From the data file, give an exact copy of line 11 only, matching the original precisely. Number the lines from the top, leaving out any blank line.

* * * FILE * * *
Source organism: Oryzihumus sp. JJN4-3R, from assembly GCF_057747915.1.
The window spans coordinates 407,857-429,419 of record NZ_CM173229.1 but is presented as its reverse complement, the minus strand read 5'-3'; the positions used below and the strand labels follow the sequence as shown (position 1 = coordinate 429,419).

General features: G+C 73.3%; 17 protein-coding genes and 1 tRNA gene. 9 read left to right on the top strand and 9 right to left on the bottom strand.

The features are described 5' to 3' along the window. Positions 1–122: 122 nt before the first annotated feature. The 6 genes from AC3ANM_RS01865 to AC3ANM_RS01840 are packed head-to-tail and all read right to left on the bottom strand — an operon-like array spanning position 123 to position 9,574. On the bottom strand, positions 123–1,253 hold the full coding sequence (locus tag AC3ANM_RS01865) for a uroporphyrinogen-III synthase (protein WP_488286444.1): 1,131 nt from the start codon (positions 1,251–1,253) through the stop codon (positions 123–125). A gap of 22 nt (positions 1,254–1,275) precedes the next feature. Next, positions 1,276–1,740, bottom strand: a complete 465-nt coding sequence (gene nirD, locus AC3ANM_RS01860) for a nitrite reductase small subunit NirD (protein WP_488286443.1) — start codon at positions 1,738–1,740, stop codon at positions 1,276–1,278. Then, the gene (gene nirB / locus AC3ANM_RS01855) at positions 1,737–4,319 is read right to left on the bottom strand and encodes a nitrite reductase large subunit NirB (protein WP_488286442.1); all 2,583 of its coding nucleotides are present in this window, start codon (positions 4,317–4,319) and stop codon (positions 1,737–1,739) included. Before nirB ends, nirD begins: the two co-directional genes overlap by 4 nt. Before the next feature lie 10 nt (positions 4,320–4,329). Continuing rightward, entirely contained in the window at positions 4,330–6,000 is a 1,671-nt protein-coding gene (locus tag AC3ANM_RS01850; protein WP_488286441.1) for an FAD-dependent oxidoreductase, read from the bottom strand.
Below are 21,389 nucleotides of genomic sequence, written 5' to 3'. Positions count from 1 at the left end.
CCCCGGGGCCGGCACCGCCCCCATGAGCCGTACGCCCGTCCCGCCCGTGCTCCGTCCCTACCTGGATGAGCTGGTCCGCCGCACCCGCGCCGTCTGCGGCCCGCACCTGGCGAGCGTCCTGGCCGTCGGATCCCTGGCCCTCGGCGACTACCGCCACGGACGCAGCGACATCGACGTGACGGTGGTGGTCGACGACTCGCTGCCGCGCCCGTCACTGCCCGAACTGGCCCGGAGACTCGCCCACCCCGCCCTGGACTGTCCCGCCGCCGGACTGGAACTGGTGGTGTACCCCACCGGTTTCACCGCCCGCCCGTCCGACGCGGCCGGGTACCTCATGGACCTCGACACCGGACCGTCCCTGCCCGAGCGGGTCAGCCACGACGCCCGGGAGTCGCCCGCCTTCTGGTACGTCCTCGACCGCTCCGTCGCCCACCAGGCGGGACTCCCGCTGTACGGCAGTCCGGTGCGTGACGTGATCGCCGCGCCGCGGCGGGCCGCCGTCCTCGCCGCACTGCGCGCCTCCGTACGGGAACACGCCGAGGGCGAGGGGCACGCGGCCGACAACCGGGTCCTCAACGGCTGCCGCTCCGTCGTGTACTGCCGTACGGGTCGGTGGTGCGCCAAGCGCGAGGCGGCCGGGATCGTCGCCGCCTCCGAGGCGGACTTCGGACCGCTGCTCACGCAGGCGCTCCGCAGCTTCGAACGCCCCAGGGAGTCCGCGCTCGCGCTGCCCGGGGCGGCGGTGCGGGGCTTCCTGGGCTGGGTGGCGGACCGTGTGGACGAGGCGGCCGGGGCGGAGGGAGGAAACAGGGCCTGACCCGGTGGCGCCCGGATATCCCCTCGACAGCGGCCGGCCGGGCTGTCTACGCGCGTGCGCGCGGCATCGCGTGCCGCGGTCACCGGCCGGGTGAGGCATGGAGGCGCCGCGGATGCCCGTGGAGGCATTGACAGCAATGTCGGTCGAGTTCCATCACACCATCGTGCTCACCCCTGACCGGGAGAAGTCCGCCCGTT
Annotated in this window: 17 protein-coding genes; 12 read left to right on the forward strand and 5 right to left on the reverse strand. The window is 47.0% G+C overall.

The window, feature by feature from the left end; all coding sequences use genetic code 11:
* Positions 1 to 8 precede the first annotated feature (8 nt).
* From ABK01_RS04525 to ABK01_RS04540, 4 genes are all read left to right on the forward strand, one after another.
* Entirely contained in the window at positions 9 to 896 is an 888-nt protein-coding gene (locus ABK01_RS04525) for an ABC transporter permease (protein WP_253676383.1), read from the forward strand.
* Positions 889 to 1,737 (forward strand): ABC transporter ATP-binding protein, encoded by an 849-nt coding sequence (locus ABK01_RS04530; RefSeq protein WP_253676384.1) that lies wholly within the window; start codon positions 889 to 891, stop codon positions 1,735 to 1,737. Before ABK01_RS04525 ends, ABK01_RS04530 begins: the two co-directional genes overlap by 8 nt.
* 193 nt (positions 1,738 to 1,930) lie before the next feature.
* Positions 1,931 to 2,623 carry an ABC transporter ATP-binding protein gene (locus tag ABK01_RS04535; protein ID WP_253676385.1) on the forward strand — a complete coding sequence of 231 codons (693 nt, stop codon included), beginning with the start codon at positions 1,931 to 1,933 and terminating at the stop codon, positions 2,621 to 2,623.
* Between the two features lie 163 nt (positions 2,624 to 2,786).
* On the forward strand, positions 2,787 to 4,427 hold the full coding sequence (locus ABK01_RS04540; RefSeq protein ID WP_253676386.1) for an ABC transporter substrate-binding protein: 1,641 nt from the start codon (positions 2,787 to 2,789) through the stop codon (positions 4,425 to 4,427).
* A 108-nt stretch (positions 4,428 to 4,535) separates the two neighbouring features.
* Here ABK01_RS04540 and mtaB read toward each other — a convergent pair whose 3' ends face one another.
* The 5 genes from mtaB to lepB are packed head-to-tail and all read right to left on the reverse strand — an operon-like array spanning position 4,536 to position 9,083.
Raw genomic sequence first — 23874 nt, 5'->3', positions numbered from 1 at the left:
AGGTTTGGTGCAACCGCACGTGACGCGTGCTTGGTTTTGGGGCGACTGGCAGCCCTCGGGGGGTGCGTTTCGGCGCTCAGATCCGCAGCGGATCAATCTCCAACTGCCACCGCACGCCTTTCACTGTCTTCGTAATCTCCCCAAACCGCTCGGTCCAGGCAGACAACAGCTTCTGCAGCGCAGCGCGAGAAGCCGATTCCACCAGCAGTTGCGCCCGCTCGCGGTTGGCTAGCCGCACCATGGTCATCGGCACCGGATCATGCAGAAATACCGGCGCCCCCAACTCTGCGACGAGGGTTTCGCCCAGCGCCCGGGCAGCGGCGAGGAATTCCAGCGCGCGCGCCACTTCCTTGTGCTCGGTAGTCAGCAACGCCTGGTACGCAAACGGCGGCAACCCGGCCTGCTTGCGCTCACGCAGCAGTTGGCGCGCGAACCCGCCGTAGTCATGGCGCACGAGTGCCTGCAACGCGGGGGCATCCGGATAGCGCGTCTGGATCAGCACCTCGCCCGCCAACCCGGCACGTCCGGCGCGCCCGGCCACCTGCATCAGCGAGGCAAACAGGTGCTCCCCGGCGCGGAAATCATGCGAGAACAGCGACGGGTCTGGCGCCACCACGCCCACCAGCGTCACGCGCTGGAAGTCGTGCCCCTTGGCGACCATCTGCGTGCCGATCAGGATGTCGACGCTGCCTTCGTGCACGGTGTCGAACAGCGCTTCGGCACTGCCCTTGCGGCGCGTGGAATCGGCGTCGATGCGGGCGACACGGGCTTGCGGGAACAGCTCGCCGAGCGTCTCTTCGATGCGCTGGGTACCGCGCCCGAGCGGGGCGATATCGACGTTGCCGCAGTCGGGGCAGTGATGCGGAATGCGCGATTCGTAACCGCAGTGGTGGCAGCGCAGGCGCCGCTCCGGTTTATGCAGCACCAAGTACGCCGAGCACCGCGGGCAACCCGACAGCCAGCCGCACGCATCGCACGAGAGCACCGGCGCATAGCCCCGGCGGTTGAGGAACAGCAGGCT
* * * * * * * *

* Entirely contained in the window at positions 9 to 896 is an 888-nt protein-coding gene (locus ABK01_RS04525) for an ABC transporter permease (protein WP_253676383.1), read from the forward strand.